In 1677, King Narai was the first king to suggest a canal through Thailand’s Kra Isthmus which would shorten shipping times and costs. Since then, the idea has come up numerous times only to be subsequently shot down again. SNI’s Associate Editor Amitabh P Revi and Video Journalist Prateek Suri travelled to Bangkok and along the route of the proposed Kra-Canal to find out whether the time for this 341-year-old idea had finally come.
In the first of a two-part series from Thailand, SNI explores why the canal has not taken off so far, what it means for the people along its route, for Thailand, Asia and the World, who would pay for it, how it would impact maritime trade and security and where it would place India, China and America’s navies. In Part I, we look at the costs and benefits it would bring and whether a sea-bridge between the Indian and Pacific Oceans will join the world’s other famous canals — the Suez and Panama canals to change maritime history.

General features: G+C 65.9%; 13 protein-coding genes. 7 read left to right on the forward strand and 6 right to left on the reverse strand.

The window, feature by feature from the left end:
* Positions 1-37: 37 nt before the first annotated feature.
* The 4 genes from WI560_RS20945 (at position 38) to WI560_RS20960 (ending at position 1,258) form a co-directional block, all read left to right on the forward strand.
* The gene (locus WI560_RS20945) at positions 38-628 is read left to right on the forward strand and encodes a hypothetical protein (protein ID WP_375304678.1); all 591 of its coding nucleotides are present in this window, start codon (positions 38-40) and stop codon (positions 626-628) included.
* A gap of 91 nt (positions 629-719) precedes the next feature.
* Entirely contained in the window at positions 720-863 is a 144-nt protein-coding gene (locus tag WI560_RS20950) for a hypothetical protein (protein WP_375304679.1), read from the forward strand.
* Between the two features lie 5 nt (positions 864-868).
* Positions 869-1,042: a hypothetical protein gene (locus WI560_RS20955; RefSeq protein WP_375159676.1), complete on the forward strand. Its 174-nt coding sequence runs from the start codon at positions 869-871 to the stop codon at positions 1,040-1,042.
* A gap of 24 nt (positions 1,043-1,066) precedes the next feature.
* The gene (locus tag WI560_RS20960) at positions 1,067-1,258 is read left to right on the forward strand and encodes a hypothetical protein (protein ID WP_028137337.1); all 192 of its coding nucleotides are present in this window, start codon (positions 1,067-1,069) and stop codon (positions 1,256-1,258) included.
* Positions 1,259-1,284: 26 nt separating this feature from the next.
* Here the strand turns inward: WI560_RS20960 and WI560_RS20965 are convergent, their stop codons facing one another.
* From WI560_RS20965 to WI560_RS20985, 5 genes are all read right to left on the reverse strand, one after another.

Coming soon, in Part II, the SNI team travels along the proposed Route 9A, from the western coast of Thailand and the Andaman Sea to the eastern coast off the Gulf of Thailand to gauge what the environmental impact could be and whether the project could endanger the country’s integrity, divide it in two and fuel the southern insurgency.
Already, the push to build the canal is building up. In November, months before the elections scheduled in February 24, 2019, Thailand’s Prime Minister Prayut Chan-o-cha ordered the National Security Council and the country’s top economic planning body — the National Economic and Social Development Board(NESDB) to look into the feasibility of the canal. Thai King Rama X-Maha Vajiralongkorn is expected to be coronated after the polls, and a green signal from him is the push the canal’s supporters are looking for.